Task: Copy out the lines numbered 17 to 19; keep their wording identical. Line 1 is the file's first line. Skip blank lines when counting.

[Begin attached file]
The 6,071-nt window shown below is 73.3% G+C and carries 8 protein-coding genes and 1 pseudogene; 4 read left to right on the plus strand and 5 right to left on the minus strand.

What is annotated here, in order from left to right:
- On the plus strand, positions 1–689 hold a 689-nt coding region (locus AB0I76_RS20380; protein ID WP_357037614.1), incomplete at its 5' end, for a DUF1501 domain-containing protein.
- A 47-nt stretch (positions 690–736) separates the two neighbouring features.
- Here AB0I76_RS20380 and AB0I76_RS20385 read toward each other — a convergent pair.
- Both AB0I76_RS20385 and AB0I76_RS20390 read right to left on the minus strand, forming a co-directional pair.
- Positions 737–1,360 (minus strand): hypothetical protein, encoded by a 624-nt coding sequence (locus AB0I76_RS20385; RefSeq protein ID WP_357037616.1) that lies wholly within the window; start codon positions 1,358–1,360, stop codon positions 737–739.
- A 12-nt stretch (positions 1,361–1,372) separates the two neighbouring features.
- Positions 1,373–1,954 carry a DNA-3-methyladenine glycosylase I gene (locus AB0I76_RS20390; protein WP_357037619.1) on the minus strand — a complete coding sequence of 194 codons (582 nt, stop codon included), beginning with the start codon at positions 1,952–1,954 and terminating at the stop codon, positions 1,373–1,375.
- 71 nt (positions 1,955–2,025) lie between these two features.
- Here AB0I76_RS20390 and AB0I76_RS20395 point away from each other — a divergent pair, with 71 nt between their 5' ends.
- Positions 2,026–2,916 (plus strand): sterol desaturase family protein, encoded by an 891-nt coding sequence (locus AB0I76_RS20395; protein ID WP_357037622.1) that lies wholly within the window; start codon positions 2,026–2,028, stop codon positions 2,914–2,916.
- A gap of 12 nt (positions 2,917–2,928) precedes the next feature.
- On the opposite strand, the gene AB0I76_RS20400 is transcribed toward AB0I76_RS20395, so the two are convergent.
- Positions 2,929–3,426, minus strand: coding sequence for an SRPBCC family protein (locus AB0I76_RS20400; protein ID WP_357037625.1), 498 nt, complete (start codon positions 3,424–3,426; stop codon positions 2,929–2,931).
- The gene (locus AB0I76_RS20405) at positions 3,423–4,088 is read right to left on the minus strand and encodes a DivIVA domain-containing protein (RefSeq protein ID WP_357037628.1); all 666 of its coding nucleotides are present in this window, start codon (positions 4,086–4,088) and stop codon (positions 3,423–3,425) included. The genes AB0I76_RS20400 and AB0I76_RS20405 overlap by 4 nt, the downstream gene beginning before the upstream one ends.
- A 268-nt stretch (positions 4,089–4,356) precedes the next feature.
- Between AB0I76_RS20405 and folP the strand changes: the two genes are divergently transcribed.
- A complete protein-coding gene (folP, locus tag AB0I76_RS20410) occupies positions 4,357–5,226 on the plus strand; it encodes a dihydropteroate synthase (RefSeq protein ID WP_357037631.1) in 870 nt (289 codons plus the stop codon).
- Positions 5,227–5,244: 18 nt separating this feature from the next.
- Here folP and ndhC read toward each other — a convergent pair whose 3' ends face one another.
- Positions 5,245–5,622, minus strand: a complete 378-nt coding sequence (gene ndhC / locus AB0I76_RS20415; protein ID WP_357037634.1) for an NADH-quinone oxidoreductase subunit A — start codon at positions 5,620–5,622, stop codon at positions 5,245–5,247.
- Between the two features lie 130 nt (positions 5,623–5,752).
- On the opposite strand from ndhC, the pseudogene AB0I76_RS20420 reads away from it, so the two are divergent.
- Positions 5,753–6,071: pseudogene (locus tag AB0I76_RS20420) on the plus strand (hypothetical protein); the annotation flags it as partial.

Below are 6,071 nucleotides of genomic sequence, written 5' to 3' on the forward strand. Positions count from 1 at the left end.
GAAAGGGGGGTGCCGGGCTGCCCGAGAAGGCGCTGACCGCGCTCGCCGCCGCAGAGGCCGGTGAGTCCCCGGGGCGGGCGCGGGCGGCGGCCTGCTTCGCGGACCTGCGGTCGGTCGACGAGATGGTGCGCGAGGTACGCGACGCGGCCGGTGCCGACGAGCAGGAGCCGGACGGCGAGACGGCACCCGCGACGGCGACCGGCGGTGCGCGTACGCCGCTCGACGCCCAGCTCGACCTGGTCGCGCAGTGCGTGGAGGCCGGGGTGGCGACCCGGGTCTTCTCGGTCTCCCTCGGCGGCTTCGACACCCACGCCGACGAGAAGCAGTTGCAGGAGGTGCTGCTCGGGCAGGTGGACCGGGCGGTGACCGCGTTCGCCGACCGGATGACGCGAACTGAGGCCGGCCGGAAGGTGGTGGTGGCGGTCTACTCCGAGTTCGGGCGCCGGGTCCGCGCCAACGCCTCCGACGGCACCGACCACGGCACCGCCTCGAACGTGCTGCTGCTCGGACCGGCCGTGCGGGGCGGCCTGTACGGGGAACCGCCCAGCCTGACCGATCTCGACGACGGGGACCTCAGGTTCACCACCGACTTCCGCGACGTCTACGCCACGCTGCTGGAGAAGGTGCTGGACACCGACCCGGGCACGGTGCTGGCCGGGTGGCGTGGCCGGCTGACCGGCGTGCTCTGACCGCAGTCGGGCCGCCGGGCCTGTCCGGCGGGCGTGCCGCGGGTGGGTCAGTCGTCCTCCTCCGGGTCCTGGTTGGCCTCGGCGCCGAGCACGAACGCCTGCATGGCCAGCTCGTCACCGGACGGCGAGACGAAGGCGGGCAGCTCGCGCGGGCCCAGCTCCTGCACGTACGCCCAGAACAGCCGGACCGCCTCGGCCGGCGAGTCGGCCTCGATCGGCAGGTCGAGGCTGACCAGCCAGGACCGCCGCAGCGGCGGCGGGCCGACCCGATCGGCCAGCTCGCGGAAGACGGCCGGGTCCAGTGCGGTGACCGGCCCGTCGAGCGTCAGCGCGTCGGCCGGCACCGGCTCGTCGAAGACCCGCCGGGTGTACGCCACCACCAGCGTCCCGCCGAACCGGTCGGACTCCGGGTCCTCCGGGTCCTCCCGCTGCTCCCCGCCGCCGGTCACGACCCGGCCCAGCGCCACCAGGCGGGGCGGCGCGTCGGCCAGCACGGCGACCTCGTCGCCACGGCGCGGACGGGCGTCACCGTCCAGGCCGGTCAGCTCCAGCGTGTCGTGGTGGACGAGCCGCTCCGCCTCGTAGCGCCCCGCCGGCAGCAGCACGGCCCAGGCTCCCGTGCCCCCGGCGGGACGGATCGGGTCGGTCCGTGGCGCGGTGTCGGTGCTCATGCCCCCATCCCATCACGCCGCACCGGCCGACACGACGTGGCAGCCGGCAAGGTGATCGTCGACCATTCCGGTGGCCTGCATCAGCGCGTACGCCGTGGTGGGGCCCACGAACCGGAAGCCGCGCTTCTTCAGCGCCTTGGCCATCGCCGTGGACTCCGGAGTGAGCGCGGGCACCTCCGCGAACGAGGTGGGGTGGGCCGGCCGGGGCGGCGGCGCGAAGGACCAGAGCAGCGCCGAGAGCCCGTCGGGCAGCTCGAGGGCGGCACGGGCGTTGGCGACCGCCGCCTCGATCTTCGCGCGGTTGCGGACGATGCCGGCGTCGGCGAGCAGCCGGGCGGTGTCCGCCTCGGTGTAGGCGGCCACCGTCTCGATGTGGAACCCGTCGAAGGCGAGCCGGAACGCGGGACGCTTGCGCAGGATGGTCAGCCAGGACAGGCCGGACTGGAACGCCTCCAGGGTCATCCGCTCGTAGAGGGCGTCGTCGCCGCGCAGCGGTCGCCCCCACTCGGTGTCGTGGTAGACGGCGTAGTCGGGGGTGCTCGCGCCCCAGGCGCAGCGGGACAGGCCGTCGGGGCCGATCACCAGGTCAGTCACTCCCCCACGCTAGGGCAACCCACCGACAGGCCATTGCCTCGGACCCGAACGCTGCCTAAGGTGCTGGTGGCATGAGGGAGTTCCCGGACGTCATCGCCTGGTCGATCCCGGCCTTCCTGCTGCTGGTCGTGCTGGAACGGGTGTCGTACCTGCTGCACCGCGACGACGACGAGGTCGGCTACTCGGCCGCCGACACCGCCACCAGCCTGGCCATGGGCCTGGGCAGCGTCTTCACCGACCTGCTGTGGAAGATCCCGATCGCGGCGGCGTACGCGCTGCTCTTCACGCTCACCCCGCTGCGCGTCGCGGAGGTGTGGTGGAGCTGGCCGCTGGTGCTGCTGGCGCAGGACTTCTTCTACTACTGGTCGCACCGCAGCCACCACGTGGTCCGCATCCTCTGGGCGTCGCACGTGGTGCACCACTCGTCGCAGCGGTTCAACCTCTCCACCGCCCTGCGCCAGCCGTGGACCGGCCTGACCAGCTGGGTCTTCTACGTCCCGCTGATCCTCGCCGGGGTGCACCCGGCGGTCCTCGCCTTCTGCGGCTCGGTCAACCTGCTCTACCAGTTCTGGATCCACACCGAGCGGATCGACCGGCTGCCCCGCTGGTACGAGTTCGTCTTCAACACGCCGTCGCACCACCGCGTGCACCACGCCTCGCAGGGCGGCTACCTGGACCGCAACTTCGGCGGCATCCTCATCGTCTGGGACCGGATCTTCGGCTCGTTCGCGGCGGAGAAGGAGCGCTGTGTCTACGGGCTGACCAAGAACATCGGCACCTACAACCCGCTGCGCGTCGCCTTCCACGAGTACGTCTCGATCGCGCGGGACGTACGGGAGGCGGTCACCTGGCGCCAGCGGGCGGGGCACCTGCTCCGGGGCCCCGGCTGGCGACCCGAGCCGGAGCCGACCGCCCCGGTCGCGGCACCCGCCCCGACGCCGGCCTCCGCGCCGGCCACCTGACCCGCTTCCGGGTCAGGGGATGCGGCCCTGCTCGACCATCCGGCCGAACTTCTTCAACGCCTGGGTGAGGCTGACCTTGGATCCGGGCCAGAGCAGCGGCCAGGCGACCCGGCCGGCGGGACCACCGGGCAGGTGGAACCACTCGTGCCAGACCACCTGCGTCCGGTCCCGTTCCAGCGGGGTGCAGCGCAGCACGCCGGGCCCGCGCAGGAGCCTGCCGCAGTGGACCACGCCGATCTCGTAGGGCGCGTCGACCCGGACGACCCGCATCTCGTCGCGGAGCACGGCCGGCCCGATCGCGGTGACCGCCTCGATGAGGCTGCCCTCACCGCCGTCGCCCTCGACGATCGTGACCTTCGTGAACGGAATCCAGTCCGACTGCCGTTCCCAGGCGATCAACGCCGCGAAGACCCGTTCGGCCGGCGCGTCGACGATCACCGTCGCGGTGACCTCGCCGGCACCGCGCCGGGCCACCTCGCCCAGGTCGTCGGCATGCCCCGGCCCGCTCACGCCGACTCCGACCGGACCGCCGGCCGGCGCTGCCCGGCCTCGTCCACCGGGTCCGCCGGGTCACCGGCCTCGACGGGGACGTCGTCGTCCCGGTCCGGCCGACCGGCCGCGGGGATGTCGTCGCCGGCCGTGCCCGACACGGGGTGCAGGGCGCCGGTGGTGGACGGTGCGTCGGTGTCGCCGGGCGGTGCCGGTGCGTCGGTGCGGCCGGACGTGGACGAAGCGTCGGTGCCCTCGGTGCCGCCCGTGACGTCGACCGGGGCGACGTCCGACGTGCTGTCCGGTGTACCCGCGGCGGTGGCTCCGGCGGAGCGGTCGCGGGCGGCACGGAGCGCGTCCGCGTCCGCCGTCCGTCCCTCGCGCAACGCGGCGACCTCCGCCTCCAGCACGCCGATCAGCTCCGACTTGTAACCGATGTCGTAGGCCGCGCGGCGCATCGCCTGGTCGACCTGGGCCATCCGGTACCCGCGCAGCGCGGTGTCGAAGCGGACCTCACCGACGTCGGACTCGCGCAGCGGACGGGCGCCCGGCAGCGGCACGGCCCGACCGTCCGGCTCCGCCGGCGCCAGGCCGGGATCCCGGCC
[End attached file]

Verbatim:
- A 268-nt stretch (positions 4,089–4,356) precedes the next feature.
- Between AB0I76_RS20405 and folP the strand changes: the two genes are divergently transcribed.
- A complete protein-coding gene (folP, locus tag AB0I76_RS20410) occupies positions 4,357–5,226 on the plus strand; it encodes a dihydropteroate synthase (RefSeq protein ID WP_357037631.1) in 870 nt (289 codons plus the stop codon).